"When does anybody heal when their children are taken from them?" he said. "They want their children back."
In a new development, the American Civil Liberties Union broke its silence about the issues surrounding the YFZ raid, raising questions about how the custody case was handled.
"While we acknowledge that Judge (Barbara) Walther's task may be unprecedented in Texas judicial history, we question whether the current proceedings adequately protect the fundamental rights of the mothers and children of the FLDS," said Terri Burke, the executive director of the ACLU of Texas, in a statement.
The ACLU said it deplores crimes against children and supports the government mandate to intervene when abuse is suspected, but raised questions about constitutional rights.
"As this situation continues to unfold, we are concerned that the constitutional rights that all Americans rely upon and cherish — that we are secure in our homes, that we may worship as we please and hold our places of worship sacred, and that we may be with our children absent evidence of imminent danger — have been threatened," Burke said in the statement.
Parker echoed those concerns, and said legal strategies are still being planned out. But he worried that with 416 children and hundreds of lawyers, "you may find 400 different strategies because of a lack of coordination." A flurry of legal motions to try to return the children to their parents could be filed in court as early as today.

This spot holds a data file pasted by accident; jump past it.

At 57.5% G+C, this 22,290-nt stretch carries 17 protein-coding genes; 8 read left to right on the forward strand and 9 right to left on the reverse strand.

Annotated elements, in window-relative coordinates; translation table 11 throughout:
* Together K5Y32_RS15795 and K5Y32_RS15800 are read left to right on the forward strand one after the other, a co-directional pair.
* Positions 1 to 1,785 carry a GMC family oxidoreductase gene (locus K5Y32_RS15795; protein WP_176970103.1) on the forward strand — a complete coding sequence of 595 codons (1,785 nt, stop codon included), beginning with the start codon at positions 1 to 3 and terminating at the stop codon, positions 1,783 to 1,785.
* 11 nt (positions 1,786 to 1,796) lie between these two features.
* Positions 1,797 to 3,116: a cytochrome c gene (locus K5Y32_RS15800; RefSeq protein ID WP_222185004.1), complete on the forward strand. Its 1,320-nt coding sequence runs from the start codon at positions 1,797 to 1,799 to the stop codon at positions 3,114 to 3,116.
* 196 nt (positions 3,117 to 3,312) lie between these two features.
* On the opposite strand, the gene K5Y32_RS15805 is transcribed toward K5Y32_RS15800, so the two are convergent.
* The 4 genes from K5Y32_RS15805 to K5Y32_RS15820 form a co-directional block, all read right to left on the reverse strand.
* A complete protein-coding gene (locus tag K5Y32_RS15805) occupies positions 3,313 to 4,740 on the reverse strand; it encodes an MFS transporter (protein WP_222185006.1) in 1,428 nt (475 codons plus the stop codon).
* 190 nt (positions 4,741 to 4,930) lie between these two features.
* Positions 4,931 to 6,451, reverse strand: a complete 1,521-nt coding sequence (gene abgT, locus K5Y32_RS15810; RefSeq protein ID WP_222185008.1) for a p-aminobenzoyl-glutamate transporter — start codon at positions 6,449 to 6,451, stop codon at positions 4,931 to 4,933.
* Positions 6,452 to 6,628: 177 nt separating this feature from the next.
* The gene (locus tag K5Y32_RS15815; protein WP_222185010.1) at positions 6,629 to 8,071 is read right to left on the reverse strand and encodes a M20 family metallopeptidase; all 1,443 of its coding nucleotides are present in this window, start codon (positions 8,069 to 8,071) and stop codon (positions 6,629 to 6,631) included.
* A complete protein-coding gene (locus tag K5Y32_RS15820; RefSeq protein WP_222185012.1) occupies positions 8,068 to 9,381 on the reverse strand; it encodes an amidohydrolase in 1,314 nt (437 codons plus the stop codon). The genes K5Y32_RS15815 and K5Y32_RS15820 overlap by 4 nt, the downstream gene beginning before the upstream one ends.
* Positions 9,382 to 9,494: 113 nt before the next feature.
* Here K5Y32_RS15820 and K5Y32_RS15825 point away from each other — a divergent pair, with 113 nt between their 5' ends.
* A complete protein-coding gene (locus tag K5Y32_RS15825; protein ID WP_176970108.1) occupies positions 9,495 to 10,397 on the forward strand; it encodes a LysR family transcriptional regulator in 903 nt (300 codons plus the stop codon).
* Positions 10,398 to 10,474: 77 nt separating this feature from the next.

The raid began April 3, when authorities acted on a series of calls to a family crisis center hotline in San Angelo made by a 16-year-old girl named "Sarah," who said she was pregnant and in an abusive marriage to an older man.
Numerous law enforcement agencies went into the YFZ Ranch en masse. Child protective services officials said that once there, they discovered numerous underage girls who appeared to be pregnant and other signs of abuse of children. That led to a judge's decision to order all 416 children removed from the FLDS compound.
Texas Rangers are investigating whether Sarah really exists, and have named a 33-year-old Colorado woman as a "person of interest" in their probe. Rozita Swinton was arrested on charges of making a hoax call to Colorado police claiming to be an abused child in distress. The Texas Department of Public Safety said it has asked state and federal prosecutors to review evidence they seized when Swinton was arrested, and review the case for possible charges in Texas.
Many FLDS members interviewed by the Deseret News insist the calls to the Texas hotline were a hoax.
"I am convinced it is a hoax and I believe that Texas authorities should have put a little more effort in checking it out before they went in and acted so precipitously in taking every child on the ranch," Parker said.
Regardless of that call, child protective services authorities said what they discovered upon entering the ranch led to the removal of the children. Parker suggested it was colored by the allegations from the phone calls.
"By then there was a certain mindset because of this call," he said. "The fact that they went out there and found what they found does not justify the removal of every child on the ranch."


Contributing: Nancy Perkins


E-mail: bwinslow@desnews.com

Copyright 2015, Deseret News Publishing Company